2. Use only well-know vendors or stores. Yes, google shopping says that joesplatinumtoasters.com has the same toaster for 20% less than anywhere else, but is it worth it? If anything in this post is news to you….stick with Amazon, buy.com, and other stores where you can return online purchases in-store.

    Elite <em>Platinum</em> 23 Liter <em>Toaster Oven</em>

  3. Factor in shipping costs. You can buy an aftermarket front bumper cover for a 2006 Subaru from Amazon.com for $81. The tiny print below says, “+ $70.01 shipping.” One can buy the same bumper from a local auto parts store for $92 including tax
    .SUBARU LEGACY OEM STYLE FRONT BUMPER COVER
  4. There’s more to this than money, though. If you know what you want, it only makes sense to buy online from a reputable vendor and save money. There are times when we don’t really KNOW what we want/need. Perfect opportunity to get into “buy local” mode and go to a store to take advantage of their knowledge…and buy something! It is pretty lame to get the info from a local expert then go home and order from Amazon to save 5%.
  5. Make sure your computer is updated, with antivirus software, and stop to think before clicking the “Buy Now” button.

Got questions? Send them to CharlandTech via Facebook, post as a comment on this article, Tweet ‘em to @gregc00 or @CharlandTech, or find another creative way to get them to us.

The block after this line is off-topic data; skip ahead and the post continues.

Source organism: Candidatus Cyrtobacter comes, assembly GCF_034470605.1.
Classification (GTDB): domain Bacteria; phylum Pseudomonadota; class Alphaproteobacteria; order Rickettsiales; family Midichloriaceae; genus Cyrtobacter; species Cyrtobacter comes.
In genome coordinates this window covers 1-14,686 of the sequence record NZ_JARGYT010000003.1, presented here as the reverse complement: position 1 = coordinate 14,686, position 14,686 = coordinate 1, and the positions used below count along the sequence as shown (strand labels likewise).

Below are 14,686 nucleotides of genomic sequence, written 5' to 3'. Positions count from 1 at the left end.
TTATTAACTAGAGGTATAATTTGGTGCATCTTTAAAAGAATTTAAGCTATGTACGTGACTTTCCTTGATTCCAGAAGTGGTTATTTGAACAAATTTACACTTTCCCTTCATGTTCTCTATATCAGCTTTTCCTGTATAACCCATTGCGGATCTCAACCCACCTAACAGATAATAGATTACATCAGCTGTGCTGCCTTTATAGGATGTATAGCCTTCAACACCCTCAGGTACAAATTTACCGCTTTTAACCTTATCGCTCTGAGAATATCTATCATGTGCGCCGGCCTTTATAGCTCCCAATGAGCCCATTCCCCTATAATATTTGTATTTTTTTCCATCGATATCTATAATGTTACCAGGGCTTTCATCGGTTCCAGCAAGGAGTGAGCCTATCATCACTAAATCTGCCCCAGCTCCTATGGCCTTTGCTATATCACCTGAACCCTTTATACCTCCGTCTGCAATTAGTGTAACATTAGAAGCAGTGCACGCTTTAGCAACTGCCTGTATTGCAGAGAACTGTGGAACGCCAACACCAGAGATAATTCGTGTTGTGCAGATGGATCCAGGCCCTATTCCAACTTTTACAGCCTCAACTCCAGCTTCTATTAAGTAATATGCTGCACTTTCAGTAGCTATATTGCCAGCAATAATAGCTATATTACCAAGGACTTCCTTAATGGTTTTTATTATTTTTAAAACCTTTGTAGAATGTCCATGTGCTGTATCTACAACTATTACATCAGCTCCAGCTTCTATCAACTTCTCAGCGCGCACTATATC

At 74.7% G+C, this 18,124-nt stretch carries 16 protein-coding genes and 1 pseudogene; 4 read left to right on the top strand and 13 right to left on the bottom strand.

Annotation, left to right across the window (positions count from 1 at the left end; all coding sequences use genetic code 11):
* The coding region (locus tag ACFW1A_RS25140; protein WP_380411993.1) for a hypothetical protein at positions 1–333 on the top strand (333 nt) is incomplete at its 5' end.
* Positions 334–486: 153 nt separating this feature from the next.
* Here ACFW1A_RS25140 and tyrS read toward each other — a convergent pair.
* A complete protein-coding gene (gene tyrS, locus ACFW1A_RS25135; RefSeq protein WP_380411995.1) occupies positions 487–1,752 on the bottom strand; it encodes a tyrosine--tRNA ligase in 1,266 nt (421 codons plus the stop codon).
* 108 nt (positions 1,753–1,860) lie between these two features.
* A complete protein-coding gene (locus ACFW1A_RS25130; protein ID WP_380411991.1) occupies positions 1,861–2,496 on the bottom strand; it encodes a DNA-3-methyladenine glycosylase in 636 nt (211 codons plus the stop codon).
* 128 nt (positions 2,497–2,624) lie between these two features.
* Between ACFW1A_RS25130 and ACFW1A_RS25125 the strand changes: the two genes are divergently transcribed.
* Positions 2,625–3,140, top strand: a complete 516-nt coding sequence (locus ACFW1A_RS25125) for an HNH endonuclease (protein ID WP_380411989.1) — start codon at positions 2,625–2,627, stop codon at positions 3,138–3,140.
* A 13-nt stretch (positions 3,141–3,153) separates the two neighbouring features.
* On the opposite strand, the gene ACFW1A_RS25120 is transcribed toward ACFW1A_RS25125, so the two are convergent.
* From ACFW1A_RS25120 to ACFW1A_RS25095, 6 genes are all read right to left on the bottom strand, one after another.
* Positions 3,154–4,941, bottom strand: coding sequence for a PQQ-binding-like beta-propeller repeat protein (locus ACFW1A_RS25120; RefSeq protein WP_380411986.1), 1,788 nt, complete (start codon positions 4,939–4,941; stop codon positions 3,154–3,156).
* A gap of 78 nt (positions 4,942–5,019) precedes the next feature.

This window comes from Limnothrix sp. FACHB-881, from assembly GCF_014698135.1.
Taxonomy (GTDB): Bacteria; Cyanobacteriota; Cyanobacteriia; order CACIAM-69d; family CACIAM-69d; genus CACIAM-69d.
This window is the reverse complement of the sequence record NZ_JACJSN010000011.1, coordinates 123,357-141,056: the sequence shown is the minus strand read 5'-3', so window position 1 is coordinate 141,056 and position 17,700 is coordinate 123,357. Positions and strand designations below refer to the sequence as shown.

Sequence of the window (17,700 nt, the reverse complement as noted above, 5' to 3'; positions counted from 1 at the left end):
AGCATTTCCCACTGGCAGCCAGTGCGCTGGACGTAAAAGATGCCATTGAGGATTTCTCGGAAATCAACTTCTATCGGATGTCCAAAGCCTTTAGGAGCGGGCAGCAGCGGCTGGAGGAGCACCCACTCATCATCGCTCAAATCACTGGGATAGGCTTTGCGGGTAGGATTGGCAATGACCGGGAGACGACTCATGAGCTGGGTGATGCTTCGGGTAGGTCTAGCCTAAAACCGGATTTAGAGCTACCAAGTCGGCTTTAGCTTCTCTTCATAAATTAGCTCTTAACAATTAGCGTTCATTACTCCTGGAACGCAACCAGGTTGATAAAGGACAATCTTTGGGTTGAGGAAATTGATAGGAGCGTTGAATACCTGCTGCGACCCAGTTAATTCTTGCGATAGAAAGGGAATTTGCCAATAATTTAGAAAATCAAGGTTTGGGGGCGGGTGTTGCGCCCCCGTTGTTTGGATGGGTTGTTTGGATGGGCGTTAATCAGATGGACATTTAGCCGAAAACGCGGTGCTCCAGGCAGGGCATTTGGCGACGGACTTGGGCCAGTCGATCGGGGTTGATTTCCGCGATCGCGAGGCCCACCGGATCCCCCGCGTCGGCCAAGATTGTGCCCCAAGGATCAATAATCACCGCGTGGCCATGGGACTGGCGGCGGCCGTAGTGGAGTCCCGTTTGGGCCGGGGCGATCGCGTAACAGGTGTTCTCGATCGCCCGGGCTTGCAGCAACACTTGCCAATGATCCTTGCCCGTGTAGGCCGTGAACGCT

Vote for Greg Charland in the SMB 150

The SMB 150 is a list of the top influencers in small business technology. I’ve been nominated for the 2012 list! Please consider visiting my SMB 150 page and voting! You don’t need to be an IT expert (or a business owner) to vote, and it only takes a few seconds!

Why am I worthy of your vote?

-I started my business part-time and went full-time in the middle of the worst economic conditions we’ve seen, yet are still profitable and growing;

-I have built this business on a commitment to work with my clients for long-term results and mutual success

-I have teamed up with best-in-the-business partners and service providers

-We’re active in the community and members of the Greater Gardner Chamber of Commerce, Worcester Regional Chamber of Commerce, and North Central Mass Chamber of Commerce

-I am committed to sharing my business knowledge and expertise with other local tech companies through Business Tech Roundtables, one-on-one discussions with tech business owners, and active involvement in the Microsoft SBSC online communities.

Voting continues through the end of March…and you can vote once per day.